Save the Children in Wales has described as a “scandal” new figures showing that Children in Wales are more likely to live in severe poverty than other parts of the UK.
Save the Children in Wales has described as a “scandal” new figures showing that Children in Wales are more likely to live in severe poverty than other parts of the UK. New research by Save the Children published this morning shows that, nationally, 1.6 million children and young people are described as living in severe poverty, which the charity argues is being exacerbated by government policies that will see public sector job losses and changes to benefits.
Responding to the national figures, Save the Children’s Head of UK Policy Sally Copley warned:
“Children up and down the country are going to sleep at night in homes with no heating, without eating a proper meal and without proper school uniforms to put on in the morning. No child should be born without a chance.
“It is a national scandal that 1.6 million children are growing up in severe poverty. If the Government is to fulfil its commitments on child poverty, it must find a way of counting these children in greatest need.
“At the moment, these children are hidden from official view, and their plight unrecognised.”
Across the devolved nations, the picture remains startling. In Wales, children are most likely to live in poverty, with 90,000, or 14 per cent, currently living in low income families, whilst in Scotland and Northern Ireland, one in ten are reported to be in poverty.
Responding to the news that it had a higher proportion of children living in poverty than other part of the UK, a spokesman for the Welsh Assembly government said:
“There is no higher priority for us than ensuring that children and young people whose lives are blighted by poverty have the same life chances and opportunities as their more affluent peers.
“The current economic climate makes it even more important that we retain our commitment to tackling child poverty, by prioritising the needs of the poorest and protecting the most vulnerable.
“Our new Child Poverty Strategy for Wales outlines how we will build on work already under way to tackle child poverty. It responds to the changing UK fiscal climate and sets out a distinctive Welsh approach to the provision of public services – that can help to address the long-term root causes of poverty.”
Whilst welcoming Cardiff Bay’s approach, Andrew Chalinder, head of Save the Children in Wales, urged ministers to go further, arguing:
“We further urge the Assembly Government, local authorities and public bodies to establish a severe child poverty focus as part of their local child poverty strategies. This will help ensure that policy benefits those children experiencing the most intense and severe poverty.”
In Scotland, the main focus of reaction has been on the jobs crisis, with West Dumbartonshire seeing more than 36 people applying for every vacant job. The head of Save the Children in Scotland, Douglas Hamilton, said:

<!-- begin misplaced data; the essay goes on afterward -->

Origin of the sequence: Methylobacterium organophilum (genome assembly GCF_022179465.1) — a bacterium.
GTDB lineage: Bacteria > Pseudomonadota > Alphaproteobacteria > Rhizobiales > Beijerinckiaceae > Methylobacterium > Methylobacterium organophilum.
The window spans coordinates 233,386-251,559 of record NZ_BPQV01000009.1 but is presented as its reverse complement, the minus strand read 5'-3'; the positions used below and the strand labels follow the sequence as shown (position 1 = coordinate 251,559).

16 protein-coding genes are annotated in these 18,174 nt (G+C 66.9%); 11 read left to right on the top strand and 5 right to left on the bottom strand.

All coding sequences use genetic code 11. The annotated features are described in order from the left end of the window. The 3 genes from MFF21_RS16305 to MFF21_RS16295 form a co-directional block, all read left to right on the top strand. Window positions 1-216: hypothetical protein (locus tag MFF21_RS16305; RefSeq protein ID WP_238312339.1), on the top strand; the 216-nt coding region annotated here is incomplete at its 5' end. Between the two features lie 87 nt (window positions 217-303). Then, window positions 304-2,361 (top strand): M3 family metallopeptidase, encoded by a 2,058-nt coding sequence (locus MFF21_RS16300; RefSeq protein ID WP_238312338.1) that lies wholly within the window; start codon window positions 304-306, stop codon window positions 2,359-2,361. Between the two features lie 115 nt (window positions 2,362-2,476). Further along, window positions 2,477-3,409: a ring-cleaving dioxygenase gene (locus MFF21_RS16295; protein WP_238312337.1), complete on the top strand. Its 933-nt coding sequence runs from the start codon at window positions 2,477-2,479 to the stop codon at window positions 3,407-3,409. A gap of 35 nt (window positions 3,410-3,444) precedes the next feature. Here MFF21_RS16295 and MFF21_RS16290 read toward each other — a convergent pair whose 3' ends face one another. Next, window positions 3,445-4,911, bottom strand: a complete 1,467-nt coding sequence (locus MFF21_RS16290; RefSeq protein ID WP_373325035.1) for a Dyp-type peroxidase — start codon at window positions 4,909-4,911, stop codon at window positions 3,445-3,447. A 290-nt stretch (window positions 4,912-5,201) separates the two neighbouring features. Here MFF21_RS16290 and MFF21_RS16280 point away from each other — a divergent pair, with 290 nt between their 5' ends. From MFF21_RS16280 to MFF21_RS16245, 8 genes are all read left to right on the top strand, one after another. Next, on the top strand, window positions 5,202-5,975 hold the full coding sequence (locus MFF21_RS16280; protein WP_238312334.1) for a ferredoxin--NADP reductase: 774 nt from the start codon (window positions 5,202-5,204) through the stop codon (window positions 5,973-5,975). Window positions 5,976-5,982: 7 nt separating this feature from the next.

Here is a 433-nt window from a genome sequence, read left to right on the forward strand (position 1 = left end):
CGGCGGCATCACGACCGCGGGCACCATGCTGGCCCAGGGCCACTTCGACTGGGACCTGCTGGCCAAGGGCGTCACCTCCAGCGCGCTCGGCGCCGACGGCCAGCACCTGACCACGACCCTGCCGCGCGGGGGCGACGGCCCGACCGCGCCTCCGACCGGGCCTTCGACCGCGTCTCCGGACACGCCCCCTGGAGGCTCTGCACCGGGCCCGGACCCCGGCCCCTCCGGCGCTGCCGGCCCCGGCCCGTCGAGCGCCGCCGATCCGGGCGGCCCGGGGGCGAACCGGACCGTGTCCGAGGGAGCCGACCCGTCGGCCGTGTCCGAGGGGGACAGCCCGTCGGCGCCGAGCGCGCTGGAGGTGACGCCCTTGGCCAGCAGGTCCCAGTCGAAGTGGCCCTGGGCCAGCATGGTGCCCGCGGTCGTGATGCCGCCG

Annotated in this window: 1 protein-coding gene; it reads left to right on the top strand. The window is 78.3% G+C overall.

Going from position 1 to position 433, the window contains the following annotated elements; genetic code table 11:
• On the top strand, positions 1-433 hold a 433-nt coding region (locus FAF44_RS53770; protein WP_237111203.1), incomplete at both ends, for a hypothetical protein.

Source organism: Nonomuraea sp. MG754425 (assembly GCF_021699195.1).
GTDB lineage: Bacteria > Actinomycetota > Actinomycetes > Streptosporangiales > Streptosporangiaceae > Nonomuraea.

“Urgent action is required in Scotland’s most deprived areas or we will end up with a lost generation. Some of these children will grow up living in households with no working adults – they have never seen a parent or grandparent work and this becomes the norm.”
And in Northern Ireland, whilst the Stormont Executive is committed to the elimination of severe child poverty by 2012, Save the Children has warned that the budget cuts being driven by finance minister Sammy Wilson could exacerbate the problems faced by many children. The head of the charity in Northern Ireland, Fergus Cooper, said:
“Families are getting by on less than £7,000 a year for a lone parent with one child and less than £12,500 for a couple with two children. This means children are going to sleep at night in homes with no heating, without eating a proper cooked meal and without proper school uniforms to put on in the morning.”
With the Institute for Fiscal Studies having previously warned of an increase in child and working age poverty, and Left Foot Forward having just yesterday exposed the misleading claims by the government on the impact its welfare reform plans will have on levels of poverty, Save the Children has called on the UK government to draw up an emergency plan to tackle child poverty.
• Later this week, Huw Lewis, the Welsh deputy minister responsible for tackling child poverty, will write for Left Foot Forward explaining the Welsh Assembly government’s strategy for tackling child poverty.
As you’re here, we have something to ask you. What we do here to deliver real news is more important than ever. But there’s a problem: we need readers like you to chip in to help us survive. We deliver progressive, independent media, that challenges the right’s hateful rhetoric. Together we can find the stories that get lost.
We’re not bankrolled by billionaire donors, but rely on readers chipping in whatever they can afford to protect our independence. What we do isn’t free, and we run on a shoestring. Can you help by chipping in as little as £1 a week to help us survive? Whatever you can donate, we’re so grateful - and we will ensure your money goes as far as possible to deliver hard-hitting news.